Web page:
The emergence and development of New Media Art has academic significance and application value. For example, in the field of academic research, New Media Art illustrates the politics and culture of the digital age, and is a tool for understanding the digital society, so it has great inspiration for research fields such as “digital sociology” and “art sociology in the digital age” [2]. In the field of application, New Media Art has created new economic growth points in the cultural field. It is used in commercial spaces (commercial exhibitions, corporate exhibition halls, advertising and marketing, and amusement parks), museums or exhibition halls, public spaces [3], education [4], stage performance, New Media Art exhibitions, etc. Numerous New Media Art teams and companies have emerged to seize opportunities. Briefly, New Media Art is a window to understand the digital society and helps boost the economy.
Existing research mainly focuses on the historical origin, aesthetic connotation, practical application, and case description of New Media Art. However, the research on the creative process of New Media Art is still fewer, less research on the factors involved in the creation of New Media Art by artists and technologists, and a complete system of cooperative factors has not yet been established.

2.2. Interdisciplinary Cooperation

2.2.1. Extensive Interdisciplinary Cooperation

Interdisciplinary cooperation is getting more research and promotion. Interdisciplinary cooperation is the integration of multidisciplinary personnel and knowledge to solve complex or comprehensive problems. Or when the ability to innovate is insufficient, the collision of multidisciplinary thinking can generate new inspiration and produce innovative results. The current interdisciplinary cooperation has been very extensive and flexible, and cooperation in almost any discipline can be carried out, such as the cooperation of architects, landscape practitioners, ecologists, etc., to design natural inclusive and inclusive cities [5]. In addition, the AI field combines artificial psychology, linguistics, computer science, mathematics, and other disciplines for research [6].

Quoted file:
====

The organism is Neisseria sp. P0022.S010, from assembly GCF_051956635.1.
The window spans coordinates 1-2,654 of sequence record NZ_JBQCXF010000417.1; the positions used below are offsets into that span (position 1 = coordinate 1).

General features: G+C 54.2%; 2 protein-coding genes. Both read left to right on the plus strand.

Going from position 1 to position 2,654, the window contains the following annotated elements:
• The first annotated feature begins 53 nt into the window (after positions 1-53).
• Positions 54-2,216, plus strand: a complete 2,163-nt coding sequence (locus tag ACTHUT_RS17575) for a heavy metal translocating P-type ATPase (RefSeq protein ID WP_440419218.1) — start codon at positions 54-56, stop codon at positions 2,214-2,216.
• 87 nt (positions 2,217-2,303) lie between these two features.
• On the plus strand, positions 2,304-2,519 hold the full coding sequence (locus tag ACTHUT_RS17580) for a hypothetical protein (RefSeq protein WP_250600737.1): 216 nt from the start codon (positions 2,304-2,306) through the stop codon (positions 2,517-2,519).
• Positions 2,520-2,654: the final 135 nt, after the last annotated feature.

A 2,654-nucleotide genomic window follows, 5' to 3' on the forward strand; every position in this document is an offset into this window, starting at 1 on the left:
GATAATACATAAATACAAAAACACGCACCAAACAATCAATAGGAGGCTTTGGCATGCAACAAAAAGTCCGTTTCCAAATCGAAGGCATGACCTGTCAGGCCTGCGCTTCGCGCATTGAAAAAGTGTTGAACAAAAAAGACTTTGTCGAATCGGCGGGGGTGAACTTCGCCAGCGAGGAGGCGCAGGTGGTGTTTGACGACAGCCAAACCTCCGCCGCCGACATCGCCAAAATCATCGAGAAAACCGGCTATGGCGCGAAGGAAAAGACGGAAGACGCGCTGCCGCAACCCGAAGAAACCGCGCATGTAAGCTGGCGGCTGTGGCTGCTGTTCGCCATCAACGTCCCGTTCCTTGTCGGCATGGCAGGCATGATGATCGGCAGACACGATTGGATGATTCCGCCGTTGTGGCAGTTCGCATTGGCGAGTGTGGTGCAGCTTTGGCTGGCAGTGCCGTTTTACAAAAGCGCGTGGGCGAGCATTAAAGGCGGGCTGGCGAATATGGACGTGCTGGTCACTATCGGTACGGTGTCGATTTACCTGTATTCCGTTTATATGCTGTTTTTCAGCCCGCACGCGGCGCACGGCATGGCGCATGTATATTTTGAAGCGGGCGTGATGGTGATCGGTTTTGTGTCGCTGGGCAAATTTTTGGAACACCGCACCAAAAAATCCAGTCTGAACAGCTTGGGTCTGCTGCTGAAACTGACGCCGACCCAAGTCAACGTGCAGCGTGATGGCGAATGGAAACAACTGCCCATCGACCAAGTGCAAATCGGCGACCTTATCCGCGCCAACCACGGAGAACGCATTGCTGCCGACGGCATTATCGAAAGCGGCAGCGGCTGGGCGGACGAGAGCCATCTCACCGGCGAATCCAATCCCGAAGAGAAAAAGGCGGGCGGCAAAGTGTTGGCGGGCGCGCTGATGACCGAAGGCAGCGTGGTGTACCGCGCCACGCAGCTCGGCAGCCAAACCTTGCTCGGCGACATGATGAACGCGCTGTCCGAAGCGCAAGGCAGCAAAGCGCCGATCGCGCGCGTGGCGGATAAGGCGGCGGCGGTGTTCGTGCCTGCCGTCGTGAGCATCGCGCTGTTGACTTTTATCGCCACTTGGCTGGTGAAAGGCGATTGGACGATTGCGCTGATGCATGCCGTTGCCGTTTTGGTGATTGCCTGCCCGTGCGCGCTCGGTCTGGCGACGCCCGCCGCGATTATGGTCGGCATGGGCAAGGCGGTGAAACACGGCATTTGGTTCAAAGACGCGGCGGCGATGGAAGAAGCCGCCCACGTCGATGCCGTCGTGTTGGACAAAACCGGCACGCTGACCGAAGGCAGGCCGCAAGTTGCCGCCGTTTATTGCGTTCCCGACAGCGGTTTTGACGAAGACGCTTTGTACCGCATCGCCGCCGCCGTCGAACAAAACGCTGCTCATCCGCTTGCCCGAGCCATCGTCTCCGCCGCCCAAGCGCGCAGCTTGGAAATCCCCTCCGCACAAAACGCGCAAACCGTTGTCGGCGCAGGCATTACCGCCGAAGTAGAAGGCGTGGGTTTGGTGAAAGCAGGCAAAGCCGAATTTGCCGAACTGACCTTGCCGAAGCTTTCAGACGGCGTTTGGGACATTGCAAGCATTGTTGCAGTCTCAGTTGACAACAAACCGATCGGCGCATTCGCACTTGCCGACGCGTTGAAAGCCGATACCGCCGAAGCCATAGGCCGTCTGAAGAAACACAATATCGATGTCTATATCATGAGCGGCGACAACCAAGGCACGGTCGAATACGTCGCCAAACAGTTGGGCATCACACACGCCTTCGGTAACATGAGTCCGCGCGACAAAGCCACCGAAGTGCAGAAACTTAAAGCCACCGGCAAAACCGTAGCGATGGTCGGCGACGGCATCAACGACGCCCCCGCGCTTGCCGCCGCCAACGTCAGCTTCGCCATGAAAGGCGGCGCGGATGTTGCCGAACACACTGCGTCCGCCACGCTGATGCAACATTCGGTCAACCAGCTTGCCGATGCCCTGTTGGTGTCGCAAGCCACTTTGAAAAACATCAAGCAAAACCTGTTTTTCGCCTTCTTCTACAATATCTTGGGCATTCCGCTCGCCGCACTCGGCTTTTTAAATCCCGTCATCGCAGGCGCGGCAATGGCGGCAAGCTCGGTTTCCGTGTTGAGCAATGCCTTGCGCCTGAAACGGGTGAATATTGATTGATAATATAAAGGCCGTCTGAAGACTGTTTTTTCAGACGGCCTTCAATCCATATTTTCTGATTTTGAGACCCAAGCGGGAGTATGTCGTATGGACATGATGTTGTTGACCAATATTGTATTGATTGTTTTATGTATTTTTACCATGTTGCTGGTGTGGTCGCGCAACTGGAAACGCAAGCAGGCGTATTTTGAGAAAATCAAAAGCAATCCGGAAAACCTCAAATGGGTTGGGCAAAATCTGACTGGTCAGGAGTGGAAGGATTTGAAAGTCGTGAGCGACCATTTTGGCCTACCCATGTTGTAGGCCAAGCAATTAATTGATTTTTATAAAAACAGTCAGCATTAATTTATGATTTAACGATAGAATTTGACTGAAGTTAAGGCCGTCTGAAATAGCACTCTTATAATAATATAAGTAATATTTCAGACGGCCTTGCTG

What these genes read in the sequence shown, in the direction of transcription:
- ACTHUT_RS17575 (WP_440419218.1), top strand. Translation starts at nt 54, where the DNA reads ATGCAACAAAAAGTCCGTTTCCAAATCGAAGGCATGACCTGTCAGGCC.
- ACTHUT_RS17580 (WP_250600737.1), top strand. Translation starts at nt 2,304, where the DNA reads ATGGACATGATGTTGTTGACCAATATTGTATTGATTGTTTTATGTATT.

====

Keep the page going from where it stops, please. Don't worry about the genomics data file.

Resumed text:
There are some research results in interdisciplinary cooperation. For example, Cheng focused on the knowledge interaction in interdisciplinary cooperation and proposed an overall conceptual model of interdisciplinary team knowledge interaction in research universities. The antecedent variables of knowledge interaction include team member attributes, team task characteristics, team interactive environment, and team interaction resources; knowledge interaction process variables mainly include knowledge divergence and knowledge aggregation; and knowledge interaction result variable is mainly knowledge interaction performance [7]. Xing et al. studied the influencing factors of knowledge integration in interdisciplinary teams, including personal emotional needs, interpersonal relationship needs, knowledge integration environment, knowledge integration methods, knowledge dispersion, and knowledge differences, and revealed the law of knowledge integration in interdisciplinary teams [8]. Interdisciplinary cooperation is not only a method adopted by people in the industry but it is also recommended as an important training project in higher education [9].

2.2.2. Interdisciplinary Cooperation in the Fields of Art and Technology

Art and technology have a close relationship in the history [10], but at present, the interdisciplinary cooperation between art and technology has become deeper.